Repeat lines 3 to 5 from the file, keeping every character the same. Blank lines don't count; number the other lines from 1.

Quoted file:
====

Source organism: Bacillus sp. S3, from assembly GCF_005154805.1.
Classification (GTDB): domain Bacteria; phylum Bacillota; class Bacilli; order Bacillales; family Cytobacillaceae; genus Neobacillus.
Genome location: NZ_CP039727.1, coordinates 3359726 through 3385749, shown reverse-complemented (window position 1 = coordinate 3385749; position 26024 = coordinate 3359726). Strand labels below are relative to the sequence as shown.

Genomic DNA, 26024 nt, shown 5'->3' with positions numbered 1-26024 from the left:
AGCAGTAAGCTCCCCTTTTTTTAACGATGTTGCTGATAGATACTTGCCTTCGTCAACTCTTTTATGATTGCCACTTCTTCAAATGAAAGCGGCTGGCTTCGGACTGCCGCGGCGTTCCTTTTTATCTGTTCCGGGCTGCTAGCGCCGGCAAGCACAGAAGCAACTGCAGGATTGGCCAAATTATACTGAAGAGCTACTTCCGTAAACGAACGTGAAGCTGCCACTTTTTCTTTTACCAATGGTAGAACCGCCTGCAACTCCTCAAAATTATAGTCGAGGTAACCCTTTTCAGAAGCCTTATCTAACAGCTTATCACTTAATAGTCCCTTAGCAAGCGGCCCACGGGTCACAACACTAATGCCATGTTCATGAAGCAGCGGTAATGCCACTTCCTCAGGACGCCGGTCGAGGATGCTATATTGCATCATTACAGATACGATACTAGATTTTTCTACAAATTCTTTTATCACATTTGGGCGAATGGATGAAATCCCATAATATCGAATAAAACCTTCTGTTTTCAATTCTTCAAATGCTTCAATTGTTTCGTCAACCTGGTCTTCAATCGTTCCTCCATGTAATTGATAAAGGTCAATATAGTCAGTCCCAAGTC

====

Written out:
Genome location: NZ_CP039727.1, coordinates 3359726 through 3385749, shown reverse-complemented (window position 1 = coordinate 3385749; position 26024 = coordinate 3359726). Strand labels below are relative to the sequence as shown.

Genomic DNA, 26024 nt, shown 5'->3' with positions numbered 1-26024 from the left:
AGCAGTAAGCTCCCCTTTTTTTAACGATGTTGCTGATAGATACTTGCCTTCGTCAACTCTTTTATGATTGCCACTTCTTCAAATGAAAGCGGCTGGCTTCGGACTGCCGCGGCGTTCCTTTTTATCTGTTCCGGGCTGCTAGCGCCGGCAAGCACAGAAGCAACTGCAGGATTGGCCAAATTATACTGAAGAGCTACTTCCGTAAACGAACGTGAAGCTGCCACTTTTTCTTTTACCAATGGTAGAACCGCCTGCAACTCCTCAAAATTATAGTCGAGGTAACCCTTTTCAGAAGCCTTATCTAACAGCTTATCACTTAATAGTCCCTTAGCAAGCGGCCCACGGGTCACAACACTAATGCCATGTTCATGAAGCAGCGGTAATGCCACTTCCTCAGGACGCCGGTCGAGGATGCTATATTGCATCATTACAGATACGATACTAGATTTTTCTACAAATTCTTTTATCACATTTGGGCGAATGGATGAAATCCCATAATATCGAATAAAACCTTCTGTTTTCAATTCTTCAAATGCTTCAATTGTTTCGTCAACCTGGTCTTCAATCGTTCCTCCATGTAATTGATAAAGGTCAATATAGTCAGTCCCAAGTC